Cast Iron Pizza

Originally published March 8, 2014

My cast iron pizza recipe is based primarily on this recipe for pizza dough and this recipe for cast iron pizza with enough variations and comments to warrant their own post.

First, the pizza dough. There are a lot of ways to make pizza dough, but I find one of the easiest ways is to use a bread maker. Bread makers are really helpful gadgets and you can usually find a ton of them at thrift stores, because a gadget that includes “wait four hours” as part of its instructions doesn’t really scream “convenience” to most people. But with just a little bit of forethought, you can totally be eating fresh bread all the time for less than you’d spend on even cheap store-bought stuff.

Anyway, pizza dough in the bread maker.

Dump these ingredients into your breadmaker, in roughly this order:

  • 1 cup flat beer. I used Bud Lite because I was trying to get rid of it. You could use a better beer, but I actually think “light” beers add just about the right flavor for this recipe. If you use a microbrew or something, consider combining it with some water.
  • 2 tablespoons butter.
  • 2 tablespoons sugar
  • 1 teaspoon salt
  • 2 1/2 cups all-purpose flour.
  • 2 1/4 teaspoons yeast.
  • Dried herbs, as desired. I use oregano and basil, and I avoid garlic, despite the fact that I love garlic, because my bread maker manual tells me that it is “not a true friend of yeast”. You’ll have another chance to add flavorings when you make your finished pizza, anyway.

Select the “dough” cycle on your breadmaker and let it run. It should take about an hour and a half. After that time, you should see a nice, soft ball of pizza dough. Yay! I think this dough has kind of a sourdough smell to it, thanks to the beer.

Ball of Dough

 

If you’re making your pizza now, this is a good time to preheat your oven so it has time to get up to temperature — 450 degrees.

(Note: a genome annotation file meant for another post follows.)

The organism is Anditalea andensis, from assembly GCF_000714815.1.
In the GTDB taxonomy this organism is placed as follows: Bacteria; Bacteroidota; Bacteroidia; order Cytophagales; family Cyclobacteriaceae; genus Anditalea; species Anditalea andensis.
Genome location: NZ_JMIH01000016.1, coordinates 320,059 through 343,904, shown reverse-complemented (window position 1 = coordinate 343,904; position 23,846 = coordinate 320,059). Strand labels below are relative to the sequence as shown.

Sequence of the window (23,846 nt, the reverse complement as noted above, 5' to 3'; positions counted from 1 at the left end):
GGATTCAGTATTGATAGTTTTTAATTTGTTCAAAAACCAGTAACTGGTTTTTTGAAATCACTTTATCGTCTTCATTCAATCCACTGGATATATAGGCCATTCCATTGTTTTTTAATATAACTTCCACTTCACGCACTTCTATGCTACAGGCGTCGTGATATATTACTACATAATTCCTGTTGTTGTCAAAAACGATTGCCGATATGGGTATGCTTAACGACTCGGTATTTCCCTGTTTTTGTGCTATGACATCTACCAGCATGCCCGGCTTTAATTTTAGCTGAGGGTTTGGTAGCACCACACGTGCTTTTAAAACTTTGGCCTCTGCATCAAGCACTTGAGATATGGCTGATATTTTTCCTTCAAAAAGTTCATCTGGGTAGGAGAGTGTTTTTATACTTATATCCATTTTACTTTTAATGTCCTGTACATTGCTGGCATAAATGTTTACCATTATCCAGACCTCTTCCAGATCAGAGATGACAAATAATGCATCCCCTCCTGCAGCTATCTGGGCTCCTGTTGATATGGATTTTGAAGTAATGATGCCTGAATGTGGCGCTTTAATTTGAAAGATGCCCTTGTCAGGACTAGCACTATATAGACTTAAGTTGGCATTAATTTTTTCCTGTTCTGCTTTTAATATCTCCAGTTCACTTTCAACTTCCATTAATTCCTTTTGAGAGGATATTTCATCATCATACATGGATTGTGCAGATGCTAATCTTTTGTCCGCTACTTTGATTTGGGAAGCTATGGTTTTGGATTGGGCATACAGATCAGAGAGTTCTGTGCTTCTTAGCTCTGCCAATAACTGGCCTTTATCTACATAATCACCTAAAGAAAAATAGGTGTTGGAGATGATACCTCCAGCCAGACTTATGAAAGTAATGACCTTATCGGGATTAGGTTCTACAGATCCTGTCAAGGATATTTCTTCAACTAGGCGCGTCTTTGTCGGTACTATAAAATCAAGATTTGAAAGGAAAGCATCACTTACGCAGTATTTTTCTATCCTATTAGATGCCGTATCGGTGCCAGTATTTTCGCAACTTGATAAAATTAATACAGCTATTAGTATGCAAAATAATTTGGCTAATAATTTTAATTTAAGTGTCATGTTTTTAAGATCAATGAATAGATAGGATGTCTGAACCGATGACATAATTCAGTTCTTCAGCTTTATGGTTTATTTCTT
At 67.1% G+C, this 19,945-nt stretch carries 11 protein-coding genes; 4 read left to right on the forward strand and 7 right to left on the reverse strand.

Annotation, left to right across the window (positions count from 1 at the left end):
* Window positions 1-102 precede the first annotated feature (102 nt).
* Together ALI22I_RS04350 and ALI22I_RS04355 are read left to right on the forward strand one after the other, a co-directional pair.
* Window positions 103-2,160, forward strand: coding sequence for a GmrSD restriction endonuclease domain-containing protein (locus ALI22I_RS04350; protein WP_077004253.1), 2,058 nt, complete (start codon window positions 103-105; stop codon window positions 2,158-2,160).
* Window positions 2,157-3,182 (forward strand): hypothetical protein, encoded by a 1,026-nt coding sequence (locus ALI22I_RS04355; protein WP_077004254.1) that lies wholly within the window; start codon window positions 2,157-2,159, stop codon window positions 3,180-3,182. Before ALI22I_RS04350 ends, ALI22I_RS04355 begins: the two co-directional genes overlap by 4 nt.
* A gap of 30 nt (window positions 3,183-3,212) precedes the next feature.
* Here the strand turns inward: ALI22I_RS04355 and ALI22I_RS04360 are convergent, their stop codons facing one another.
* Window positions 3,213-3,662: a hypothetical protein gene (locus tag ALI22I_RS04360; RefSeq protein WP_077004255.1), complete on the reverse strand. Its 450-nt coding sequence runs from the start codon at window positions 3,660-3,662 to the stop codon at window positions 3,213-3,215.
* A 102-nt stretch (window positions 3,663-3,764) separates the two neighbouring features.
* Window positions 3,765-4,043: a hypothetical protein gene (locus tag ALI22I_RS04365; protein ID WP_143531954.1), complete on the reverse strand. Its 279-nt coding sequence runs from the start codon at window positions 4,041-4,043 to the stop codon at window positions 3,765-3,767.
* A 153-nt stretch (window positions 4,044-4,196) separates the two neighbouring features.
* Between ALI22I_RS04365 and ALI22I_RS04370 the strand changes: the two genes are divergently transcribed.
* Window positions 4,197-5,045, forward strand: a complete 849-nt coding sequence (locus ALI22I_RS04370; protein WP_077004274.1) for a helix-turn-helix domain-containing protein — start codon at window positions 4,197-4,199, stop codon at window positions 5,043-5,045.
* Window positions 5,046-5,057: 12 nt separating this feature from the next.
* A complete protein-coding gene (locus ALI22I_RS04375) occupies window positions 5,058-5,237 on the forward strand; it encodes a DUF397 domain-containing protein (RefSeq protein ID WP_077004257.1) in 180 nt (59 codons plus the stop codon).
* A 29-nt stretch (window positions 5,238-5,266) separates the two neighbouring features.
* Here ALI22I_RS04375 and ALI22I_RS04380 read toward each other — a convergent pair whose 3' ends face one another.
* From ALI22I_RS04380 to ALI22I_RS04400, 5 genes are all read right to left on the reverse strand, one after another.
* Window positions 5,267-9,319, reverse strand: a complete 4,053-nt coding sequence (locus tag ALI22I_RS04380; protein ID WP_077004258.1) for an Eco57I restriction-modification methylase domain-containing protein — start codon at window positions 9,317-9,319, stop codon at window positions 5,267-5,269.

Now you want to roll out your pizza dough so that it’s a bit larger than your pan. My pan is a 10.25″ skillet that comes as part of the dutch oven-skillet combo from Lodge. This doesn’t seem like a very big pan, but with this recipe it will easily serve 2-3 people.

Crust

 

The author of the original article said you shouldn’t need any oil if your pan is well-seasoned. I think my pan has a good season, but I still used a bit of canola oil to be sure. Either way works, I’m sure.

Oil or not, put your rolled-out dough in your pan and fold in the edges to make a nice crust. It doesn’t have to be super-neat, just make sure the edges are taller than the center. After that, you can add your sauce, toppings and cheese. Definitely use that order so that your toppings don’t burn — it’s the only way I can actually *enjoy* pepperoni, rather than sigh and scrape of bits of rubbery burnt meat.

OK, this next part is where the macheesmo method is pretty cool. Pizzas need to be cooked hot and fast to maintain a good crunchy exterior, chewy interior texture. But your pan takes a long time to heat up in the oven.

So the first step in your cooking process is to put your pan on the stove for three minutes at high heat. This will heat your pan with minimal effect on your pizza. 

After the pan is heated, transfer it to your preheated oven for 10-15 minutes until the cheese is melted and the crust is a nice golden brown.

Slice of pizza

 

TL;DR If you’ve read this far, see my cast iron pizza recipe without witty commentary for a good cooking reference.

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